(director: Ted Kotcheff; screenwriters: based on the novel by Kenneth Cook/Evan Jones; cinematographer: Brian West; editor: Anthony Buckley; music: John Scott; cast: Gary Bond (John Grant), Donald Pleasence (Doc Tydon), Chips Rafferty (Jock Crawford), Sylvia Kay (Janette Hynes), Al Thomas (Tim Hynes), Jack Thompson (Dick), Peter Whittle (Joe), Joe Meillon (Charlie); Runtime: 92; MPAA Rating: R; producer: George Willoughby; Madman-PAL format; 1971-Australia/USA)


“A neglected gem.”

Reviewed by Dennis Schwartz

A neglected gem that had an undeserved poor box office on its theater release. After an intense search from 1996-2000 the original lost negative was located in the States and restored by the National Film and Sound Archive in conjunction with Sydney’s Atlab Laboratories in late 2006. With another chance to view the film at festivals, at theater releases and on DVD, the unfairly maligned film that was distributed into the 1990s as a damaged print, now in its restored digital format it gave the public a true second chance to reevaluate it and the buzz circulated about what an amazingly good film it was. The London-based Canadian Ted Kotcheff (“First Blood”/”Weekend at Bernie’s”/”Rambo”)directs with a sense of urgency, passion for detail and an eye out to capture what life in the outback means for those white folks living there. It was written by the Anglo Jamaican, Evan Jones, who keeps it faithful to the acclaimed 1961 debut novel by Aussie writer Kenneth Cook. To give us some insight into Cook’s vision, there’s a forward in the book that says: “may you dream of the devil and wake in fright.” A saying the author attributed to “an Old Curse.”

The sensitive nice guyJohn Grant (Gary Bond) is a city bred teacher stuck teaching in a one-room schoolhouse in the desolate outback town of Tiboonda. John hates his job and the barren place he’s forced to live, where in order to get work he put up a thousand dollar bond with the State Education Department to guarantee him a job. To get back his bond money, John must fulfill the teaching contract in the outback.

John plans on going home to Sydney and visit his girlfriend during the six-week Christmas recess. He takes the train to the rough mining town of Bundanyabba, known as the Yabba, planning to stay overnight and in the morning take a flight to Sydney. But the aggressively friendly local constable (Chips Rafferty) buys him drinks and he gets hooked into gambling at an honest gambling den playing Two-Up, a local coin-toss game, in an attempt to win enough to pay back his bond and get released from his teaching obligation. But he embarrassingly loses all his money, dignity and spirit. While stuck in Yaaba, he makes impossible friendships with vulgar people he always despised. These hard-asses become insulted if he refuses to drink with them, so he has to adjust his stance and let go of his previous attitudes. John accepts the friendship of the drunken Tim Hynes (Al Thomas), who only asks that he accept the free drinks and be his drinking mate. Janette Hynes (Sylvia Kay) is his attractive but slutty wife, who is willing to screw him. Tim’s macho mates Dick (Jack Thompson) and Peter (Peter Whittle) try to cheer him up and invite him on a grisly kangaroo hunt, even giving him a rifle as a present. The alcoholic bachelor doctor, Doc Tydon (Donald Pleasence), who lost his medical license in the city but is allowed to practice in the outback, takes the stranded teacher in for a week-end of boozing. Returning from the gruesome kangaroo hunt, a drunken Doc Tydon kisses and has his way with the disheveled drunken teacher. The next morning the ashamed John splits and tries hitchhiking to Sydney. When things become so hopeless for John, who can’t make it to Sydney, he returns to Doc Tydon’s shack and tries to either shoot Doc Tydon or blow his own brains out, but only ends up in the hospital with superficial wounds and with Doc Tydon’s assistance takes the train back to his teaching post.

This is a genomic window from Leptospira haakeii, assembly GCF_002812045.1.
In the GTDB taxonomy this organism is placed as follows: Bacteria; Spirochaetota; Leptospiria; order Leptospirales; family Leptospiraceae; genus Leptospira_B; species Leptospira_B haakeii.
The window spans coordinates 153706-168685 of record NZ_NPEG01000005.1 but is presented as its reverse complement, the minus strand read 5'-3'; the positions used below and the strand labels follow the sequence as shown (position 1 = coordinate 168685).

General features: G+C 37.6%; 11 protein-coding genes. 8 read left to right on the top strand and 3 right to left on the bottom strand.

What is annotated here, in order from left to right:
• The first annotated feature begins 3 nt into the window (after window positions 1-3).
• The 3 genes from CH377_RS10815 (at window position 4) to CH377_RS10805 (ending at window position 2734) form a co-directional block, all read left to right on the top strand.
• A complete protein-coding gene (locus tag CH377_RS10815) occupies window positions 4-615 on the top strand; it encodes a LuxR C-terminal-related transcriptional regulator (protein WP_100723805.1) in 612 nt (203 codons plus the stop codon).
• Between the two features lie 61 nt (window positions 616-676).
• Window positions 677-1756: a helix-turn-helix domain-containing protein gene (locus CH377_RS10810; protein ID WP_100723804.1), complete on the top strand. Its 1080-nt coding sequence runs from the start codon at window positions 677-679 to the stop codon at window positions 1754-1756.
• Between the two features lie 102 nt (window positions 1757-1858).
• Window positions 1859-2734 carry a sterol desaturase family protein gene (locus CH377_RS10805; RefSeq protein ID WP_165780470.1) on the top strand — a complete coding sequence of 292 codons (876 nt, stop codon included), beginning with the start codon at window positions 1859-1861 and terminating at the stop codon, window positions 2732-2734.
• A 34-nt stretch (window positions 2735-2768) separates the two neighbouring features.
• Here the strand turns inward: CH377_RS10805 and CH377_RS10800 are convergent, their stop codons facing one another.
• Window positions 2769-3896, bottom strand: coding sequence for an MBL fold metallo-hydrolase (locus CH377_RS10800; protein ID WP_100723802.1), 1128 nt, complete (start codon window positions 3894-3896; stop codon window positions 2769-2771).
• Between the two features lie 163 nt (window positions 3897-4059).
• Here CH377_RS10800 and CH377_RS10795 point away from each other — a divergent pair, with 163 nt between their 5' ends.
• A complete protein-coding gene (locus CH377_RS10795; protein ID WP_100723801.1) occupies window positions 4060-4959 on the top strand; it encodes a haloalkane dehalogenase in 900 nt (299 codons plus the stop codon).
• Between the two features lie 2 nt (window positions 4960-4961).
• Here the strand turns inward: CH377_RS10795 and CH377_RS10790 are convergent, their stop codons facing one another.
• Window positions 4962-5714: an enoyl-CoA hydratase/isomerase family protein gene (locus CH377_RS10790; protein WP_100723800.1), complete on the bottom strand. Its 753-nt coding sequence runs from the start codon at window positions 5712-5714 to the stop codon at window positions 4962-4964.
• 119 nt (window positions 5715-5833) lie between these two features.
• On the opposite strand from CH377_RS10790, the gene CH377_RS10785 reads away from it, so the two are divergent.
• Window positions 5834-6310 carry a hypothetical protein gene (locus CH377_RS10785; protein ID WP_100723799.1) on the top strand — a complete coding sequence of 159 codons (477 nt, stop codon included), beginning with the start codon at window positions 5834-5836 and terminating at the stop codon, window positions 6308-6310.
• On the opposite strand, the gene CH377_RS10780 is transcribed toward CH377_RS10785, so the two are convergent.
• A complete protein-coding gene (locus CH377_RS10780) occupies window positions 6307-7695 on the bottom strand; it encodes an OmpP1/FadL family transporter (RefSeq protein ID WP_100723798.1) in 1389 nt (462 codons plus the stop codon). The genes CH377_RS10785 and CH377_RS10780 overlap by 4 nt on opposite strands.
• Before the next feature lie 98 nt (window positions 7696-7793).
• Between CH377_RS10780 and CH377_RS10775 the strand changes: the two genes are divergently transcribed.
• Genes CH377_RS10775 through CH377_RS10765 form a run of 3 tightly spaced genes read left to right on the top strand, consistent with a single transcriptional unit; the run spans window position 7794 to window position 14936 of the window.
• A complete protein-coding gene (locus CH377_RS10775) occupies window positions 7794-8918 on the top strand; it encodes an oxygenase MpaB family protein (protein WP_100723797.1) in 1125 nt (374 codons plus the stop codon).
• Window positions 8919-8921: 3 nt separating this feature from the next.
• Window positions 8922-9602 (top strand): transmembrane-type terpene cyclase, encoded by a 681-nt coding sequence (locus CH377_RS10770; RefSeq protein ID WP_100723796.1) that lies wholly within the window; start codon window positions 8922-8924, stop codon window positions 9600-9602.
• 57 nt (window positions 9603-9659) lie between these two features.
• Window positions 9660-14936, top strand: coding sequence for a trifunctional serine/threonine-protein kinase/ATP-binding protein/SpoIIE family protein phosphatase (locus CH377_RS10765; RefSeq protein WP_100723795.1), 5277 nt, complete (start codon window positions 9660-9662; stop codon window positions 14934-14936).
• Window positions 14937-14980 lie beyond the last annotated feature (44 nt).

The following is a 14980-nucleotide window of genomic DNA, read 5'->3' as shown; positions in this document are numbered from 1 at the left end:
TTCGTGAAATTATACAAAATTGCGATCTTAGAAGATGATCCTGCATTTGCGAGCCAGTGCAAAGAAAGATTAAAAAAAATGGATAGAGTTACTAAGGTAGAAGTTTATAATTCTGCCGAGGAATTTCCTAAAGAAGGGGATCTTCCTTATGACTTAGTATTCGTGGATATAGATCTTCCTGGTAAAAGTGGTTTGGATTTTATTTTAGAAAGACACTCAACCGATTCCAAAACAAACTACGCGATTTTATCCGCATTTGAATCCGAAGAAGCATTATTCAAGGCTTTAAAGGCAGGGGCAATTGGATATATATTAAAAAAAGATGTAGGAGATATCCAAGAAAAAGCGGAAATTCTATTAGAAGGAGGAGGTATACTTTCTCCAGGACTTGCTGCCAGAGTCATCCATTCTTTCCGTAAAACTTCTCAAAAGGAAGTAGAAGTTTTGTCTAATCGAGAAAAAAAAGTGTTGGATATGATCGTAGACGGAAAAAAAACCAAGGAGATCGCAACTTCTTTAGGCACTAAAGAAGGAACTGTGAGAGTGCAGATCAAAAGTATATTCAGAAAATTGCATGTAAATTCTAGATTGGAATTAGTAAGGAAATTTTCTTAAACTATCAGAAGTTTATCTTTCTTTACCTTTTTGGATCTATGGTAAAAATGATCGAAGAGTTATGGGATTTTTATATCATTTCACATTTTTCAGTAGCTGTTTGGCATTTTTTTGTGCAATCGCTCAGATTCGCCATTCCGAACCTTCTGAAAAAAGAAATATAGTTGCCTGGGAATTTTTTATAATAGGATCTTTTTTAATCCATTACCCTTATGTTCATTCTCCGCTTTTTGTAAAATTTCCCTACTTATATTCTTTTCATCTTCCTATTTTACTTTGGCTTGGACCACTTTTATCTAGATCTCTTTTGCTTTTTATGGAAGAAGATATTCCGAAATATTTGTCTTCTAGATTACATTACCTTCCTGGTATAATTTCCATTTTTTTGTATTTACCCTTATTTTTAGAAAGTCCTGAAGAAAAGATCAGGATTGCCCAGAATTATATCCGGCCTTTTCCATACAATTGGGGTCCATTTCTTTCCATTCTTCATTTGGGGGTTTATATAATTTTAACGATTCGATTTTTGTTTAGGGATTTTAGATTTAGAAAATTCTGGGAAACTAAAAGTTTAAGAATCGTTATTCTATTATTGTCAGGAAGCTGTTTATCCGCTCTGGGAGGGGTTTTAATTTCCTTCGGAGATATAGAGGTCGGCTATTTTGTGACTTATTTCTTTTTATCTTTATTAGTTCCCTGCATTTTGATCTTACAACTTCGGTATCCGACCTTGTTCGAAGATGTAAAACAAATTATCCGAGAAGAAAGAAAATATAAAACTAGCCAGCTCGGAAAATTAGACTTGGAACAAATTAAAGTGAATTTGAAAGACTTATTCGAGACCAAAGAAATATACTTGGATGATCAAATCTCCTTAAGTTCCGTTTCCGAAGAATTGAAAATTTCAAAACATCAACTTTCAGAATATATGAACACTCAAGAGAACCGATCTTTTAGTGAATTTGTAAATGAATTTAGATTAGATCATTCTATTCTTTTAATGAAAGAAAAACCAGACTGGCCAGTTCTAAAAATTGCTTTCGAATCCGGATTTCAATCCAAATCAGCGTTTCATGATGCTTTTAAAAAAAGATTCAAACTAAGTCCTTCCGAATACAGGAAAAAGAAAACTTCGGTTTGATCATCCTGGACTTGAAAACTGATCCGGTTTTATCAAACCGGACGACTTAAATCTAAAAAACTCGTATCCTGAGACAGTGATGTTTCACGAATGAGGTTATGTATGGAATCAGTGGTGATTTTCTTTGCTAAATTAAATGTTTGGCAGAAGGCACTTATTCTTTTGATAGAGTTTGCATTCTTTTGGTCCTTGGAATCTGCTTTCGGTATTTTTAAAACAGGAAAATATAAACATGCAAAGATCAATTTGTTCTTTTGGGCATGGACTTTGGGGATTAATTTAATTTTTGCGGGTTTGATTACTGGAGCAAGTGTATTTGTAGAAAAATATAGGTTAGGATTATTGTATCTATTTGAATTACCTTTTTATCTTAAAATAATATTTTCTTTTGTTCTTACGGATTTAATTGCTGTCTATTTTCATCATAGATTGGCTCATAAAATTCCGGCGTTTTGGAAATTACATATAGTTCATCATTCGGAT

The film is a brilliantly told existential tale about an innocent going on a self-discovery journey to find out his true nature, who must find his own path through the established myths he encounters about the beauty of friendships, the accepted macho outback culture of drinking, brawling and guns, and of how hostile it is for the white man to live in the outback. It’s about acting on one’s feelings and how one can degenerate when not in the right environment or not knowing how to survive in adverse conditions. There’s a power in the film-making that transcends any sense of reality or violence or preconceived notions of romanticizing the outback and by its making its anti-hero protagonist such a sympathetic lost film noir character who is trapped living a lie when stuck out of his elements